Beauty and the Beast (1991)

Beauty and the Beast
★★★★
★★★★
3.2 out of 4 stars

From Directors: Gary Trousdale, Kirk Wise, starring Paige O'Hara, Robby Benson, Jesse Corti, Rex Everhart
Rated G

Beauty and the Beast is a classic animated musical fantasy film from 1991, directed by Gary Trousdale and Kirk Wise. It follows the story of Belle, a smart and independent young woman who is held captive in a mysterious castle by a cursed Beast. In order to break the spell that has been cast over the Beast and his castle, Belle must learn to look past his monstrous exterior and see the kind heart within. Along the way, she also learns valuable lessons about courage, kindness and love. With help from the castle's enchanted objects, Belle and the Beast eventually fall in love and the curse is broken. With its beautiful animation, memorable characters and uplifting message, Beauty and the Beast remains one of the most beloved Disney films of all time.

Mulholland Drive (2001)

Mulholland Drive
★★★★
★★★★
3.2 out of 4 stars

From David Lynch, starring Naomi Watts, Laura Harring, Justin Theroux, Jeanne Bates
Rated R

Mulholland Drive is a surreal mystery-drama film written and directed by David Lynch. The story follows a young woman named Betty Elms (Naomi Watts) who arrives in Los Angeles in search of fame and fortune. She soon meets and befriends an amnesiac woman (Laura Harring) who cannot remember her identity. The two investigate the strange and surreal occurrences that seem to be connected to a dark conspiracy as they search for the truth behind the woman's identity. Along the way, they uncover secrets of corruption, betrayal, and deception that could have far-reaching consequences. The film features dream-like sequences and a haunting soundtrack, creating a surreal atmosphere that adds to the film's enigmatic atmosphere.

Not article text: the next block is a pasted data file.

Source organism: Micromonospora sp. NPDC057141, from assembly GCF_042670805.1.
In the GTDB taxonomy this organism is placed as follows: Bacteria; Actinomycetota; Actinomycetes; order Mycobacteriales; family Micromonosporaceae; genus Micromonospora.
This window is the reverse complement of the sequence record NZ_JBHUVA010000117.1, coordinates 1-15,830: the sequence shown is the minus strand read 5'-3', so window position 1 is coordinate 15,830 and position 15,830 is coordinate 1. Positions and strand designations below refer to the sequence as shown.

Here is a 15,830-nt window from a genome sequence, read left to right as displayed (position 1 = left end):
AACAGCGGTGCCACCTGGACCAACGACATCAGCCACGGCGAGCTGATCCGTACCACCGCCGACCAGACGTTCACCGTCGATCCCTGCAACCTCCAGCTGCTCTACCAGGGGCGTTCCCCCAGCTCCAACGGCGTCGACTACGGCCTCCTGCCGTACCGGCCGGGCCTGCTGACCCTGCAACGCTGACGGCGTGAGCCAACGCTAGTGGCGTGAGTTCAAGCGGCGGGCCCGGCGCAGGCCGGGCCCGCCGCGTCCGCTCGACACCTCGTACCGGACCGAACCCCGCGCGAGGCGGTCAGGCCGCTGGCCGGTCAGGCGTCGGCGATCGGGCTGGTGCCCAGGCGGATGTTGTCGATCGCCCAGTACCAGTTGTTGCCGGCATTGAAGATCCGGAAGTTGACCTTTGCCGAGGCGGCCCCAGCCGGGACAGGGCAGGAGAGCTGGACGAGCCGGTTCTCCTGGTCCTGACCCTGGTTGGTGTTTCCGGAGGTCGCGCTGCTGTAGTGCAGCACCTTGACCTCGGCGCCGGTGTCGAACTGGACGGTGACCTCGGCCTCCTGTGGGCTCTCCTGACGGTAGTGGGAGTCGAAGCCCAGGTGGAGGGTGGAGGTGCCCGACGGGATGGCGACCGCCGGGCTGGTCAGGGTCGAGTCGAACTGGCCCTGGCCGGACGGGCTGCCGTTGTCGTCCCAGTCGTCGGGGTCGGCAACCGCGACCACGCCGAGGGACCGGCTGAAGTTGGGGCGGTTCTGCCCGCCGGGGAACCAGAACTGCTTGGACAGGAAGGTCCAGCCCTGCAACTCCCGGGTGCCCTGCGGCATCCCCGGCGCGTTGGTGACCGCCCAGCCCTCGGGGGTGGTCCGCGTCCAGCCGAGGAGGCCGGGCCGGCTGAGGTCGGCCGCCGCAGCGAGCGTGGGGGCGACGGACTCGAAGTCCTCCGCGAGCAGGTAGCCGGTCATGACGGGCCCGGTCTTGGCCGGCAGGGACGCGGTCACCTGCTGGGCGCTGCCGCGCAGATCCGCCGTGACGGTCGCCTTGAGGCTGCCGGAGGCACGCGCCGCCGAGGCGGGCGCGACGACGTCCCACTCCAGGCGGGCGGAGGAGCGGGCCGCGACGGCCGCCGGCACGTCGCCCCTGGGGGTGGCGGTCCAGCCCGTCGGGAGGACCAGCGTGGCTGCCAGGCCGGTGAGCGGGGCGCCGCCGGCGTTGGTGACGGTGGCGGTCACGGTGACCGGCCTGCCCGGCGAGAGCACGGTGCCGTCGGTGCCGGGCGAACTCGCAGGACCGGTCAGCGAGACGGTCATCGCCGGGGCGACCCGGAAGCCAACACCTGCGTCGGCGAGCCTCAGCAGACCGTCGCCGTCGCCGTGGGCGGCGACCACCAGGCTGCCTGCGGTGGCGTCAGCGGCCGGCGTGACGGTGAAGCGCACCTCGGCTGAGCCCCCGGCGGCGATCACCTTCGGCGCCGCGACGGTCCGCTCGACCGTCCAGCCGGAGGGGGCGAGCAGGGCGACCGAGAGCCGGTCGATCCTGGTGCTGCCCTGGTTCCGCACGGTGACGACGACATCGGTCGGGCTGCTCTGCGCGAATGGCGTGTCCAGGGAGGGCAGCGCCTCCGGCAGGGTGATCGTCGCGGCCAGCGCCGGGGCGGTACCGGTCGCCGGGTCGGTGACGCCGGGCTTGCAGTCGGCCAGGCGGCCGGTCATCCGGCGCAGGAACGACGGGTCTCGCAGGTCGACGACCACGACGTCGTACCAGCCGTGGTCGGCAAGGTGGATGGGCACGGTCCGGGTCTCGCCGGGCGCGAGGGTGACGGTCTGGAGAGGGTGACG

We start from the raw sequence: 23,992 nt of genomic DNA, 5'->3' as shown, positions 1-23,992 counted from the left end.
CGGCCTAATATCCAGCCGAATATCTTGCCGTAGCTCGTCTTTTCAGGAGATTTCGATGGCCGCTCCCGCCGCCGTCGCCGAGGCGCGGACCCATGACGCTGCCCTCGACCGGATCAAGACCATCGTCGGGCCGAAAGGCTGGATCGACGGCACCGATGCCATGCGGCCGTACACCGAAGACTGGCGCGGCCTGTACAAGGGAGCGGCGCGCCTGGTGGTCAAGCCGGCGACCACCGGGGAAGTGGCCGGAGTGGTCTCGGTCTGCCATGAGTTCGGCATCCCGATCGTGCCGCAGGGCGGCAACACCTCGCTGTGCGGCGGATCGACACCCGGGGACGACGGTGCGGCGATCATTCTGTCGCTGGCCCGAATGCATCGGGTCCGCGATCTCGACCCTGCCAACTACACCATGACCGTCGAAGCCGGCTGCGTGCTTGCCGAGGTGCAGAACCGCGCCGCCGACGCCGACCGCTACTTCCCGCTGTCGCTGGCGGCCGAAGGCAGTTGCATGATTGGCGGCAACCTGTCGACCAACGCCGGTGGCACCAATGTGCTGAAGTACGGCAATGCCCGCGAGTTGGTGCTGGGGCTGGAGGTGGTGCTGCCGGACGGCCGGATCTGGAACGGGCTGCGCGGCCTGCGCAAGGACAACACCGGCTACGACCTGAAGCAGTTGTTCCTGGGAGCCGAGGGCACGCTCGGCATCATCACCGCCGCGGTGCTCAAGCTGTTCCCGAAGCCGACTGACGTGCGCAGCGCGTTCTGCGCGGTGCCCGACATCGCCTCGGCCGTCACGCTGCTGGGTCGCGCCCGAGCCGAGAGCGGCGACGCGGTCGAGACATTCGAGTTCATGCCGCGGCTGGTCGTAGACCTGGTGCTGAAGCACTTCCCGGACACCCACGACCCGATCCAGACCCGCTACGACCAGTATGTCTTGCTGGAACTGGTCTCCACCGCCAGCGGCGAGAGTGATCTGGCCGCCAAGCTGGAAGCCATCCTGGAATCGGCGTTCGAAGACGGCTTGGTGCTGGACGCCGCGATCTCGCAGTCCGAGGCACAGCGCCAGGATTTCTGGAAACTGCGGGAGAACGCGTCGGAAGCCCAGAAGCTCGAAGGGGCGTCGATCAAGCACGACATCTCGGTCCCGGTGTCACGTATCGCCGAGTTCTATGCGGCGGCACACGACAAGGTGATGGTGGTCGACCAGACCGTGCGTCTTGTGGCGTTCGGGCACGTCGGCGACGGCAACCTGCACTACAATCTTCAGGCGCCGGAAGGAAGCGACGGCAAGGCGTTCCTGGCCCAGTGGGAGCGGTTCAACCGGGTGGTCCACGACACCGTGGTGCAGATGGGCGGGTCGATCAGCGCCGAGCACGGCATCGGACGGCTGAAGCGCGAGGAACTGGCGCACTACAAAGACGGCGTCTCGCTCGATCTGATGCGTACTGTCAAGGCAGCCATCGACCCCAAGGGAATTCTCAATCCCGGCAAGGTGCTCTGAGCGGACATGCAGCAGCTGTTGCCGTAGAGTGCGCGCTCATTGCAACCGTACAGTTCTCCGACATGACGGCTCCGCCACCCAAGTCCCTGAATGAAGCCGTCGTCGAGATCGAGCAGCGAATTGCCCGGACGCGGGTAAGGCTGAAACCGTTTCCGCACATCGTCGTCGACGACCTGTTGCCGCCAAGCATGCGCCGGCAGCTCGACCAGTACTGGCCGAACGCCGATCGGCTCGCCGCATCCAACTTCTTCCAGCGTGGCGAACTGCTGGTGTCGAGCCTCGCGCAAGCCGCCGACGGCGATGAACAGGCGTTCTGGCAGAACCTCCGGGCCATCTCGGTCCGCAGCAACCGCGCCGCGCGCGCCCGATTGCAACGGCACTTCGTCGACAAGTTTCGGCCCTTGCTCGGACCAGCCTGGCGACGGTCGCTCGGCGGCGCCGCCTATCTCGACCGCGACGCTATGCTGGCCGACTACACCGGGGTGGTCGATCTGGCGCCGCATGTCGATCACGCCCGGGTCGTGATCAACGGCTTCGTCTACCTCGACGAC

Three Colors: Blue (1993)

Three Colors: Blue
★★★★
★★★★
3.2 out of 4 stars

From Krzysztof Kieslowski, starring Juliette Binoche, Zbigniew Zamachowski, Julie Delpy, Benoît Régent
Rated R

Three Colors: Blue follows Julie (Juliette Binoche), a French woman who is struggling to cope with the death of her husband, a famous composer, and their young daughter in a terrible car accident. As Julie attempts to start a new life, she begins to explore her inner senses, her identity, and her world around her. As she slowly reconstructs her life, the film follows her journey of letting go of her past, learning to live alone, and eventually finding a new way of happiness. Along the way, she meets her dead husband's mistress, her best friend, and a young student who helps her to realize that life can still be beautiful even after tragedy.

Edward Scissorhands (1990)

Edward Scissorhands
★★★★
★★★★
3.2 out of 4 stars

From Tim Burton, starring Johnny Depp, Winona Ryder, Dianne Wiest, Anthony Michael Hall
Rated PG-13